To that end, Hogan adds, Nelson plays the role of “chief tasting officer,” personally trying as much of Willie’s Reserve’s products as he can to judge their quality before they go out for public consumption.

Just because a cannabis company has a famous name attached, though, there’s no guarantee its products will appeal to either longtime users or those simply experimenting because they live in a legal adult use state.

According to figures compiled by Headset, a firm that specializes in marijuana market analytics, Willie’s Reserve is the only celebrity brand that managed to get more than a single percentage point of overall market share in the small handful of states where adult use is legal. In addition, 2018 year-to-date numbers compiled by the research firm BDS Analytics show that total legal sales in California, Colorado and Oregon are roughly $2.6 billion. Meanwhile, celebrity brands accounted for a mere 0.4% of that.

B-Real and Kenji Fujishima and Rojo Desantis of Dr. Green Thumb's
CREDIT: Eitan Miskevich

“When it comes to celeb-focused brands, what we’ve seen to date hasn’t had much efficacy,” says Aviv Hadar, co-founder and CEO of Oregrown Industries, a vertically integrated company that operates its own farm as well as several dispensaries in Oregon. “The cannabis space is fraught with people who know what they want. You can’t just come in and say, ‘I’m Willie Nelson. Here’s my weed and it’s great.’ If it’s not great, people won’t buy it. They think, ‘We don’t need a celebrity coming in to tell us what’s good.’ ”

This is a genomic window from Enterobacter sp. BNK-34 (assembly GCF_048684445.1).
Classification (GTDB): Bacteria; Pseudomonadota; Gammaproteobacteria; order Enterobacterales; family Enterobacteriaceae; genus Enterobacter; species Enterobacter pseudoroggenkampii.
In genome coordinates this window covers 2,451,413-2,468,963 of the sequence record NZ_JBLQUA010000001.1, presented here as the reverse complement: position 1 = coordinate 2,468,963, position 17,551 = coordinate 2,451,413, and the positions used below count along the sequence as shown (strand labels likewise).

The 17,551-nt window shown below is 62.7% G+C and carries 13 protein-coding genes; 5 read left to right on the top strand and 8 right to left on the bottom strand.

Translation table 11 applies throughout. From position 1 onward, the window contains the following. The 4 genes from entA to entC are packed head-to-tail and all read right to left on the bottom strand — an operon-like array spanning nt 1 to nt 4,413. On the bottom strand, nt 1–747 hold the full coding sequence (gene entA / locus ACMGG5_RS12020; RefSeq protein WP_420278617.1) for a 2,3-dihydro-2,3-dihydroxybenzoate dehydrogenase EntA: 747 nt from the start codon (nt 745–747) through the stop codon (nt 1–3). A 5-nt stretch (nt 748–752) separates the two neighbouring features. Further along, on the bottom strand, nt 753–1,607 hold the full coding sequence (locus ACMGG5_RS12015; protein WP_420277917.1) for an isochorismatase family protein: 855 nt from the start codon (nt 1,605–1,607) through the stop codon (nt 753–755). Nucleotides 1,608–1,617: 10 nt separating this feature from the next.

Hadar is convinced the major mistake some celebrity brands make is not working more closely with the growers, who have a better handle on what types of marijuana consumers are looking for, because they’re literally and figuratively dealing with the roots of the business. (That’s why he plans on expanding his company in order to offer a brand-consulting business.) Part of the problem might also be the celebrities trying to create their own cannabis company.

According to Jage, consumers are more interested in how a flower, oil or edible is going to make them feel than in which famous name is selling it. That’s why he expects to see more celebs associated with health and wellness, including Dr. Oz or Andrew Weil, jump into the market by pushing CBD products (the non-psychoactive part of the cannabis plant).

“Boomers want something that can help alleviate some of their aches and pains.”
George Jage

“Someone like that resonates with baby boomer audiences because they’re trusted health advisers,” says Jage. “I’m not saying there’s no value to brands with [entertainment] celebrities, but they’re just going to appeal to a certain demographic. That’s not where the market opportunity lies. Boomers want something that can help alleviate some of their aches and pains. They see [cannabis] as a way to feel better.”

That’s something Al Harrington is counting on. Playing in the NBA for 16 seasons left his body badly banged up, and he found relief from the pain courtesy of cannabis. With that in mind, he invested his own money to create Viola Brands. The company features a wide variety of oils and flowers that Harrington believes are capable “of changing lives” in the same way that cannabis improved his. That’s why he recommends that any entertainer or athlete wanting to build a marijuana brand do it for the right reason. And it’s definitely not money.